Werner Heisenberg Talk With EinsteinIn the spring of 1926, just after Heisenberg, working with Max Born and Pascual Jordan, published their new matrix mechanics, he lectured at the University of Berlin. Einstein attended the lecture and invited the young Heisenberg to go for a walk after the lecture. Heisenberg recalled their talk.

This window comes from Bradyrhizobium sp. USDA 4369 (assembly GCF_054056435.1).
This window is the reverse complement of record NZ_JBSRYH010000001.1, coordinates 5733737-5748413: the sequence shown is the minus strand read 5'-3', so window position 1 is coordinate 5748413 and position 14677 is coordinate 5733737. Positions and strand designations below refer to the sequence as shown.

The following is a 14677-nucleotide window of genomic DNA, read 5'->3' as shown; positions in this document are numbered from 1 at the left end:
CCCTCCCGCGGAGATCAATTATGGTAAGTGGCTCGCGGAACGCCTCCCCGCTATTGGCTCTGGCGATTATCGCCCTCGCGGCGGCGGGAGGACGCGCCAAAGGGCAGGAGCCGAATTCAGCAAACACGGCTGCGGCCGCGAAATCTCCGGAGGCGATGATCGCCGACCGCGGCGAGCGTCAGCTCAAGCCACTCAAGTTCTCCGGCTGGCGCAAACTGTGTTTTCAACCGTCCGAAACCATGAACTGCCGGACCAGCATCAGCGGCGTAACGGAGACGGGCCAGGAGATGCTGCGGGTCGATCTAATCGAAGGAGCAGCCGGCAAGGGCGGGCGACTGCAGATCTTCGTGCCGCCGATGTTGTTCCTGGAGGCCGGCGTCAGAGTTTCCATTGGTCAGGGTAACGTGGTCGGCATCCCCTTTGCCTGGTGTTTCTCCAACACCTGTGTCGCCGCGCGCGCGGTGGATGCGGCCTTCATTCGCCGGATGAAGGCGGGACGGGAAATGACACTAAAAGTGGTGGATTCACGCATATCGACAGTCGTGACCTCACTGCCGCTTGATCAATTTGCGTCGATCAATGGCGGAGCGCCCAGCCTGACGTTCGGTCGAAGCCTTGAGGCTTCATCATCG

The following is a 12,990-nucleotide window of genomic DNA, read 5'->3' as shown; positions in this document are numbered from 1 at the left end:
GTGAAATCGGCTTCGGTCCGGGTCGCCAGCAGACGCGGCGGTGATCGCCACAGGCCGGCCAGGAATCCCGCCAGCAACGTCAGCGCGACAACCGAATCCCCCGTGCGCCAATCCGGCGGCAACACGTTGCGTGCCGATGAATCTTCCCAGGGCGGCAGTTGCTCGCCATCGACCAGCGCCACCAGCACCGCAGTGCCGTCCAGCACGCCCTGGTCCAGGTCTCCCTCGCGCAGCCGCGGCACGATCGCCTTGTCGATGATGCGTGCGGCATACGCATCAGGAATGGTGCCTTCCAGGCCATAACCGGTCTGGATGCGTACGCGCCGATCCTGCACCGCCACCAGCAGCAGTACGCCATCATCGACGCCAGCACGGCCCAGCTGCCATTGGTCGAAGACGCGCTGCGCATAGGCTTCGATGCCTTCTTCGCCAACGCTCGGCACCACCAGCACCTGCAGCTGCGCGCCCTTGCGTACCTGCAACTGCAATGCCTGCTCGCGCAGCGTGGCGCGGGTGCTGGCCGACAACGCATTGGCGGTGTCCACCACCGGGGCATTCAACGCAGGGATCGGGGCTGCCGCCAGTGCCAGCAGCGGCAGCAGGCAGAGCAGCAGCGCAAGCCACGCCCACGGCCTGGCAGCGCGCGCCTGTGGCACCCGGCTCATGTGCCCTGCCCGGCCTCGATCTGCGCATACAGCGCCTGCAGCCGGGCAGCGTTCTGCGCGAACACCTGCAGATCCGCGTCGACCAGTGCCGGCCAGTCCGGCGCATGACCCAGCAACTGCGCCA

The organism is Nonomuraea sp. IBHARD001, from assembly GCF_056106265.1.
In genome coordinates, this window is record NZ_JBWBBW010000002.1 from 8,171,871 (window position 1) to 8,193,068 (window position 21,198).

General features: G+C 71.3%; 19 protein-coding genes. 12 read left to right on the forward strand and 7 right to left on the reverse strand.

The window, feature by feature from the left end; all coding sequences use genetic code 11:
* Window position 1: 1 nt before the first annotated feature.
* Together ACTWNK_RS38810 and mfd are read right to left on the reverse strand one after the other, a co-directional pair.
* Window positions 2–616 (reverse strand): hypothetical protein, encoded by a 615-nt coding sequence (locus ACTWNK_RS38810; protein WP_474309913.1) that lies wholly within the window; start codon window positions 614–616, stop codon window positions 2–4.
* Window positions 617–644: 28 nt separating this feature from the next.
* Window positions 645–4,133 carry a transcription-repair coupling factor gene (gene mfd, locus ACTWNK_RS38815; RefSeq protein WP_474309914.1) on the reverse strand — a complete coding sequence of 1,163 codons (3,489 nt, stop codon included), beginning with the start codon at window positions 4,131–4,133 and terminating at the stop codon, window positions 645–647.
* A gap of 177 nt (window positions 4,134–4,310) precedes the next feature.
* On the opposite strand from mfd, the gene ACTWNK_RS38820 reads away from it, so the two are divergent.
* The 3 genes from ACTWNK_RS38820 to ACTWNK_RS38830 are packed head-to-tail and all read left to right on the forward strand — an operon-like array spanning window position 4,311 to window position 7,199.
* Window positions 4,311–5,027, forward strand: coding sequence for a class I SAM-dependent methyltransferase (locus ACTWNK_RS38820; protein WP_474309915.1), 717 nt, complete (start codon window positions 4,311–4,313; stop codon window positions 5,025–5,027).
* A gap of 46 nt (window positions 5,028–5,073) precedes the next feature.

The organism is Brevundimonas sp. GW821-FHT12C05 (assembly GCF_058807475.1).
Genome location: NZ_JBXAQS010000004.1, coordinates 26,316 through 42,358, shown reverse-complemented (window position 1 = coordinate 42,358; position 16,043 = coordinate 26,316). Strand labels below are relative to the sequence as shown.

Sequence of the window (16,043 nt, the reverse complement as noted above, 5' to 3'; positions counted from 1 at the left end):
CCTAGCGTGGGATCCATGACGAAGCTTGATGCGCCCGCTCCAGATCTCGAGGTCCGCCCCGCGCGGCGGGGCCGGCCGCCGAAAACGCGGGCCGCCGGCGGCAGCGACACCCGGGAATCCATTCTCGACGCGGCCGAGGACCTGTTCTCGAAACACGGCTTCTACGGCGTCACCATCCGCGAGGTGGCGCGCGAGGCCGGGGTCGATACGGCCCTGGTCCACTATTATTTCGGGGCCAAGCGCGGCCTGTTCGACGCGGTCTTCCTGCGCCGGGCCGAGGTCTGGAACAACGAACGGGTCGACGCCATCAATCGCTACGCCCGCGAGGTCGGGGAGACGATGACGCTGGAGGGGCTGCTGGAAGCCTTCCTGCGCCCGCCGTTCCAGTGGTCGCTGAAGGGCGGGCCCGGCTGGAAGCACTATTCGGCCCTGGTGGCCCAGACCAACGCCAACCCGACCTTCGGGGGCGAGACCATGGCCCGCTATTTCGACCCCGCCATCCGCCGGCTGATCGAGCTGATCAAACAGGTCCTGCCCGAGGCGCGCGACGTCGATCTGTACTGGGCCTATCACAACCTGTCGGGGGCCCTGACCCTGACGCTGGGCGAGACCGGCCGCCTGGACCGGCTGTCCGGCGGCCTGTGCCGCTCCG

Quantum Mechanics and a Talk with Einstein (1925-1926)During these critical years, atomic physics developed much as Niels Bohr had predicted it would during our walk over the Hain Mountain. The difficulties and inner contradictions that stood in the way Of a true understanding of atoms and their stability seemed unlikely to be removed or even reduced—on the contrary, they became still more acute. All attempts to surmount them with the conceptual tools of the older physics appeared doomed to failure. There was, for instance, the discovery by the American physicist, Arthur Holly Compton, that light (or more precisely X-rays) changes its wavelength when radiation is scattered by free electrons. This result could be explained by Einstein's hypothesis that light consists of small corpuscles or packets of energy, moving through space with great velocity and occasionally—e.g., during the process of scattering—colliding with an electron. On the other hand, there was a great deal of experimental evidence to suggest that the only basic difference between light and radio waves was that the former are of shorter length; in other words, that a light ray is a wave and not a stream of particles. Moreover, attempts by the Dutch physicist, Ornstein, to determine the intensity ratio of spectral lines in a so-called multiplet had produced very strange results. These ratios can be determined with the help of Bohr's theory. Now it appeared that, although the formulae derived from Bohr's theory were incorrect, a minor modification produced new formulae that fitted the experimental results. And so physicists gradually learned to adapt themselves to a host of difficulties. They became used to the fact that the concepts and models of classical physics were not rigorously applicable to processes on the atomic scale. On the other hand, they had come to appreciate that, by skillful use of the resulting freedom, they could, on occasion, guess the correct mathematical formulation of some of the details. In the seminars run by Max Born in Göttingen during the summer of 1924, we had begun to speak of a new quantum mechanics that would one day oust the old Newtonian mechanics, and whose vague outlines could already be discerned here and there. Even during the subsequent winter term, which I once again spent in Copenhagen, trying to develop Kramers' theory of dispersion phenomena, our efforts were devoted not so much to deriving the correct mathematical relationships as to guessing them from similarities with the formulae of classical theory. If I think back on the state of atomic theory in those months, I always remember a mountain walk with some friends from the Youth Movement, probably in the late autumn of 1924. It took us from Kreuth to Lake Achen. In the valley the weather was poor, and the mountains were veiled in clouds. During the climb, the mist had begun to close in upon us, and, after a time, we found ourselves in a confused jumble of rocks and undergrowth with no signs of a track. We decided to keep climbing, though we felt rather anxious about getting down again if anything went wrong. All at once the mist became so dense that we lost sight of one another completely, and could keep in touch only by shouting. At the same time it grew brighter overhead, and the light suddenly changed color. We were obviously under a patch of moving fog. Then, quite suddenly, we could see the edge of a steep rock face, straight ahead of us, bathed in bright sunlight. The next moment the fog had closed up again, but we had seen enough to take our bearings from the map. After a further ten minutes of hard climbing we were standing in the sun—at saddle height above the sea of fog. To the south we could see the peaks of the Sonnwend Mountains and beyond them the snowy tops of the Central Alps, and we all breathed a sigh of relief. In atomic physics, likewise, the winter of 1924-1925 had obviously brought us to a realm where the fog was thick but where some light had begun to filter through and held out the promise of exciting new vistas. In the summer term of 1925, when I resumed my research work at the University of Göttingen—since July 1924 I had been Privatdozent at that university—I made a first attempt to guess what formulae would enable one to express the line intensities of the hydrogen spectrum, using more or less the same methods that had proved so fruitful in my work with Kramers in Copenhagen. This attempt led to a dead end—I found myself in an impenetrable morass of complicated mathematical equations, with no way out. But the work helped to convince me of one thing: that one ought to ignore the problem of electron orbits inside the atom, and treat the frequencies and amplitudes associated with the line intensities as perfectly good substitutes. In any case, these magnitudes could be observed directly, and as my friend Otto had pointed out when expounding on Einstein's theory during our bicycle tour round Lake Walchensee, physicists must consider none but observable magnitudes when trying to solve the atomic puzzle. My attempt to apply this scheme to the hydrogen atom had come to grief on the complications of this particular problem. Accordingly, I looked for a simpler mathematical system and found it in the pendulum, whose oscillations could serve as a model for the molecular vibrations treated by atomic physics. My work along these lines was advanced rather than retarded by an unfortunate personal setback. Toward the end of May 1925,1 fell so ill with hay fever that I had to ask Born for fourteen days' leave of absence. I made straight for Heligoland, where I hoped to recover quickly in the bracing sea air, far from blossoms and meadows. On my arrival I must have looked quite a sight with my swollen face; in any case, my landlady took one look at me, concluded that I had been in a fight and promised to nurse me through the aftereffects. My room was on the second floor, and since the house was built high up on the southern edge of the rocky island, I had a glorious view over the village, and the dunes and the sea beyond. As I sat on my balcony, I had ample opportunity to reflect on Bohr's remark that part of infinity seems to lie within the grasp of those who look across the sea. Apart from daily walks and long swims, there was nothing in Heligoland to distract me from my problem, and so I made much swifter progress than I would have done in Gottingen. A few days were enough to jettison all the mathematical ballast that invariably encumbers the beginning of such attempts, and to arrive at a simple formulation of my problem. Within a few days more, it had become clear to me what precisely had to take the place of the Bohr-Sommerfeld quantum conditions in an atomic physics working with none but observable magnitudes. It also became obvious that with this additional assumption I had introduced a crucial restriction into the theory. Then I noticed that there was no guarantee that the new mathematical scheme could be put into operation without contradictions. In particular, it was completely uncertain whether the principle of the conservation of energy would still apply, and I knew only too well that my scheme stood or fell by that principle. Other than that, however, several calculations showed that the scheme seemed quite self-consistent. Hence I concentrated on demonstrating that the conservation law held, and one evening I reached the point where I was ready to determine the individual terms in the energy table, or, as we put it today, in the energy matrix, by what would now be considered an extremely clumsy series of calculations. When the first terms seemed to accord with the energy principle, I became rather excited, and I began to make countless arithmetical errors. As a result, it was almost three o'clock in the morning before the final result of my computations lay before me. The energy principle had held for all the terms, and I could no longer doubt the mathematical consistency and coherence of the kind of quantum mechanics to which my calculations pointed. At first, I was deeply alarmed. I had the feeling that, through the surface of atomic phenomena, I was looking at a strangely beautiful interior, and felt almost giddy at the thought that I now had to probe this wealth of mathematical structures nature had so generously spread out before me. I was far too excited to sleep, and so, as a new day dawned, I made for the southern tip of the island, where I had been longing to climb a rock jutting out into the sea. I now did so without too much trouble, and waited for the sun to rise. What I saw during that night in Heligoland was admittedly not very much more than the sunlit rock edge I had glimpsed in the autumn of 1924, but when I reported my results to Wolfgang Pauli, generally my severest critic, he warmly encouraged me to continue along the path I had taken. In Göttingen, Max Born and Pascual Jordan took stock of the new possibilities, and in Cambridge the young English mathematician Paul Dirac developed his own methods for solving the problems involved, and after only a few months the concentrated efforts of these men led to the emergence of a coherent mathematical framework, one that promised to embrace all the multifarious aspects of atomic physics. Of the extremely intensive work which kept us breathless for a few months I shall say nothing here; instead, I shall report my talk with Albert Einstein following a lecture on the new quantum mechanics in Berlin. At the time, the University of Berlin was considered the stronghold of physics in Germany, with such renowned figures as Planck, Einstein, von Laue and Nernst. It was here that Planck had discovered quantum theory and that Rubens had confirmed it by special measurements of thermal radiation; it was here that Einstein had formulated his general theory of relativity and his theory of gravitation in 1916. At the center of scientific life was the so-called physics colloquium, which probably went back to the time of Helmholtz and which was generally attended by the entire staff of the physics department. In the spring of 1926,1 was invited to address this distinguished body on the new quantum mechanics, and since this was my first chance to meet so many famous men, I took good care to give a clear account of the concepts and mathematical foundations of what was then a most unconventional theory. I apparently managed to arouse Einstein's interest for he invited me to walk home with him so that we might discuss the new ideas at greater length. On the way, he asked about my studies and previous research. As soon as we were indoors, he opened the conversation with a question that bore on the philosophical background of my recent work. "What you have told us sounds extremely strange. You assume the existence of electrons inside the atom, and you are probably quite right to do so. But you refuse to consider their orbits, even though we can observe electron tracks in a cloud chamber. I should very much like to hear more about your reasons for making such strange assumptions." "We cannot observe electron orbits inside the atom," I must have replied, "but the radiation which an atom emits during discharges enables us to deduce the frequencies and corresponding amplitudes of its electrons. After all, even in the older physics wave numbers and amplitudes could be considered substitutes for electron orbits. Now, since a good theory must be based on directly observable magnitudes, I thought it more fitting to restrict myself to these, treating them, as it were, as representatives of the electron orbits." "But you don't seriously believe," Einstein protested, "that none but observable magnitudes must go into a physical theory?" "Isn't that precisely what you have done with relativity?" I asked in some surprise. "After all, you did stress the fact that it is impermissible to speak of absolute time, simply because absolute time cannot be observed; that only clock readings, be it in the moving reference system or the system at rest, are relevant to the determination of time." "Possibly I did use this kind of reasoning," Einstein admitted, "but it is nonsense all the same. Perhaps I could put it more diplomatically by saying that it may be heuristically useful to keep in mind what one has actually observed. But on principle, it is quite wrong to try founding a theory on observable magnitudes alone. In reality the very opposite happens. It is the theory which decides what we can observe. "You must appreciate that observation is a very complicated process. The phenomenon under observation produces certain events in our measuring apparatus. As a result, further processes take place in the apparatus, which eventually and by complicated paths produce sense impressions and help us to fix the effects in our consciousness. Along this whole path—from the phenomenon to its fixation in our consciousness—we must be able to tell how nature functions, must know the natural laws at least in practical terms, before we can claim io have observed anything at all. Only theory, that is, knowledge of natural laws, enables us to deduce the underlying phenomena from our sense impressions. When we claim that we can observe something new, we ought really to be saying that, although we are about to formulate new natural laws that do not agree with the old ones, we nevertheless assume that the existing laws—covering the whole path from the phenomenon to our consciousness—function in such a way that we can rely upon them and hence speak of 'observations.' "In the theory of relativity, for instance, we presuppose that, even in the moving reference system, the light rays traveling from the clock to the observer's eye behave more or less as we have always expected them to behave. And in your theory, you quite obviously assume that the whole mechanism of light transmission from the vibrating atom to the spectroscope or to the eye works just as one has always supposed it does, that is, essentially according to Maxwell's laws. If that were no longer the case, you could not possibly observe any of the magnitudes you call observable. Your claim that you are introducing none but observable magnitudes is therefore an assumption about a property of the theory that you are trying to formulate. You are, in fact, assuming that your theory does not clash with the old description of radiation phenomena in the essential points. You may well be right, of course, but you cannot be certain." I was completely taken aback by Einstein's attitude, though I found his arguments convincing. Hence I said: "The idea that a good theory is no more than a condensation of observations in accordance with the principle of thought economy surely goes back to Mach, and it has, in fact, been said that your relativity theory makes decisive use of Machian concepts. But what you have just told me seems to indicate the very opposite. What am I to make of all this, or rather what do you yourself think about it?" "It's a very long story, but we can go into it if you like. Mach's concept of thought economy probably contains part of the truth, but strikes me as being just a bit too trivial. Let me first of all produce a few arguments in its favor. We obviously grasp the world by way of our senses. Even when small children learn to speak and to think, they do so by recognizing the possibility of describing highly complicated but somehow related sense impressions with a single word, for instance, the word 'ball.' They learn it from adults and get the satisfaction that they can make themselves understood. In other words, we may argue that the formation of the word, and hence of the concept, 'ball' is a kind of thought economy enabling the child to combine very complicated sense impressions in a simple way. Here Mach does not even enter into the question which mental or physical predispositions must be satisfied in man—or the small child— before the process of communication can be initiated. With animals, this process works considerably less effectively, as everyone knows, but we shan't talk about that now. Now Mach also thinks that the formation of scientific theories, however complex, takes place in a similar way. We try to order the phenomena, to reduce them to a simple form, until we can describe what may be a large number of them with the aid of a few simple concepts. "All this sounds very reasonable, but we must nevertheless ask ourselves in what sense the principle of mental economy is being applied here. Are we thinking of psychological or of logical economy, or, again, are we dealing with the subjective or the objective side of the phenomena? When the child forms the concept 'ball,' does he introduce a purely psychological simplification in that he combines complicated sense impressions by means of this concept, or does this ball really exist? Mach would probably answer that the two statements express one and the same fact. But he would be quite wrong to do so. To begin with, the assertion 'The ball really exists' also contains a number of statements about possible sense impressions that may occur in the future. Now future possibilities and expectations make up a very important part of our reality, and must not be simply forgotten. Moreover, we ought to remember that inferring concepts and things from sense impressions is one of the basic presuppositions of all our thought. Hence, if we wanted to speak of nothing but sense impressions, we should have to rid ourselves of our language and thought. In other words, Mach rather neglects the fact that the world really exists, that our sense impressions are based on something objective. "I have no wish to appear as an advocate of a naive form of realism; I know that these are very difficult questions, but then I consider Mach's concept of observation also much too naive. He pretends that we know perfectly well what the word 'observe' means, and thinks this exempts him from having to discriminate between 'objective' and 'subjective' phenomena. No wonder his principle has so suspiciously commercial a name: 'thought economy.' His idea of simplicity is much too subjective for me. In reality, the simplicity of natural laws is an objective fact as well, and the correct conceptual scheme must balance the subjective side of this simplicity with the objective. But that is a very difficult task. Let us rather return to your lecture. "I have a strong suspicion that, precisely because of the problems we have just been discussing, your theory will one day get you into hot water. I should like to explain this in greater detail. When it comes to observation, you behave as if everything can be left as it was, that is, as if you could use the old descriptive language. "In that case, however, you will also have to say: in a cloud chamber we can observe the path of the electrons. At the same time, you claim that there are no electron paths inside the atom. This is obvious nonsense, for you cannot possibly get rid of the path simply by restricting the space in which the electron moves," I tried to come to the defense of the new quantum mechanics. "For the time being, we have no idea in what language we must speak about processes inside the atom. True, we have a mathematical language, that is, a mathematical scheme for determining the stationary states of the atom or the transition probabilities from one state to another, but we do not know—at least not in general—how this language is related to that of classical physics. And, of course, we need this connection if we are to apply this theory to experiments in the first place. For when it comes to experiments, we invariably speak in the traditional language. "Hence I cannot really claim that we have 'understood' quantum mechanics. I assume that the mathematical scheme works, but no link with the traditional language has been established so far. And until that has been done, we cannot hope to speak of the path of the electron in the cloud chamber without inner contradictions. Hence it is probably much too early to solve the difficulties you have mentioned." "Very well, I will accept that," Einstein said. "We shall talk about it again in a few years' time. But perhaps I may put another question to you. Quantum theory as you have expounded it in your lecture has two distinct faces. On the one hand, as Bohr himself has rightly stressed, it explains the stability of the atom; it causes the same forms to reappear time and again. On the other hand, it explains that strange discontinuity or inconstancy of nature which we observe quite clearly when we watch flashes of light on a scintillation screen. These two aspects are obviously connected. In your quantum mechanics you will have to take both into account, for instance when you speak of the emission of light by atoms. You can calculate the discrete energy values of the stationary states. Your theory can thus account for the stability of certain forms that cannot merge continuously into one another, but must differ by finite amounts and seem capable of permanent re-formation. "But what happens during the emission of light? As you know, I suggested that, when an atom drops suddenly from one stationary energy value to the next, it emits the energy difference as an energy packet, a so-called light quantum. In that case, we have a particularly clear example of discontinuity. Do you think that my conception is correct? Or can you describe the transition from one stationary state to another in a more precise way?" In my reply, I must have said something like this: "Bohr has taught me that one cannot describe this process by means of the traditional concepts, i.e., as a process in time and space. With that, of course, we have said very little, no more, in fact, than that we do not know. Whether or not I should believe in light quanta, I cannot say at this stage. Radiation quite obviously involves the discontinuous elements to which you refer as light quanta. "On the other hand, there is a continuous element, which appears, for instance, in interference phenomena, and which is much more simply described by the wave theory of light. But you are of course quite right to ask whether quantum mechanics has anything new to say on these terribly difficult problems. I believe that we may at least hope that it will one day. "I could, for instance, imagine that we should obtain an interesting answer if we considered the energy fluctuations of an atom during reactions with other atoms or with the radiation field. If the energy should change discontinuously, as we expect from your theory of light quanta, then the fluctuation, or, in more precise mathematical terms, the mean square fluctuation, would be greater than if the energy changed continuously. I am inclined to believe that quantum mechanics would lead to the greater value, and so establish the discontinuity. On the other hand, the continuous element, which appears in interference experiments, must also be taken into account. Perhaps one must imagine the transitions from one stationary state to the next as so many fade-outs in a film. The change is not sudden—one picture gradually fades while the next comes into focus so that, for a time, both pictures become confused and one does not know which is which. Similarly, there may well be an intermediate state in which we cannot tell whether an atom is in the upper or the lower state." ""You are moving on very thin ice," Einstein warned me. "For you are suddenly speaking of what we know about nature and no longer about what nature really does. In science we ought to be concerned solely with what nature does. It might very well be that you and I know quite different things about nature. But who would be interested in that? Perhaps you and I alone. To everyone else it is a matter of complete indifference. In other words, if your theory is right, you will have to tell me sooner or later what the atom does when it passes from one stationary state to the next." "Perhaps," I may have answered. "But it seems to me that you are using language a little too strictly. Still, I do admit that everything that I might now say may sound like a cheap excuse. So let's wait and see how atomic theory develops." Einstein gave me a skeptical look. "How can you really have so much faith in your theory when so many crucial problems remain completely unsolved?" I must certainly have thought for a long time before I produced my answer. "I believe, just like you, that the simplicity of natural laws has an objective character, that it is not just the result of thought economy. If nature leads us to mathematical forms of great simplicity and beauty—by forms I am referring to coherent systems of hypotheses, axioms, etc., to forms that no one has previously encountered, we cannot help thinking that they are 'true,' that they reveal a genuine feature of nature. It may be that these forms also cover our subjective relationship to nature, that they reflect elements of our own thought economy. But the mere fact that we could never have arrived at these forms by ourselves, that they were revealed to us by nature, suggests strongly that they must be part of reality itself, not just of our thoughts about reality. "You may object that by speaking of simplicity and beauty I am introducing aesthetic criteria of truth, and I frankly admit that I am strongly attracted by the simplicity and beauty of the mathematical schemes with which nature presents us. You must have felt this, too: the almost frightening simplicity and wholeness of the relationships which nature suddenly spreads out before us and for which none of us was in the least prepared. And this feeling is something completely different from the joy we feel when we have done a set task particularly well. That is one reason why I hope that the problems we have been discussing will be solved in one way or another. In the present case, the simplicity of the mathematical scheme has the further consequence that it ought to be possible to think up many experiments whose results can be predicted from the theory. And if the actual experiments should bear out the predictions, there is little doubt but that the theory reflects nature accurately in this particular realm." "Control by experiment," Einstein agreed, "is, of course, an essential prerequisite of the validity of any theory. But one can't possibly test everything. That is why I am so interested in your remarks about simplicity. Still, I should never claim that I really understood what is meant by the simplicity of natural laws." After talking about the role of truth criteria in physics for quite a bit longer, I took my leave. I next met Einstein a year and a half later, at the Solvay Congress in Brussels, where the epistemological and philosophical bases of quantum theory once again formed the subject of the most exciting discussions.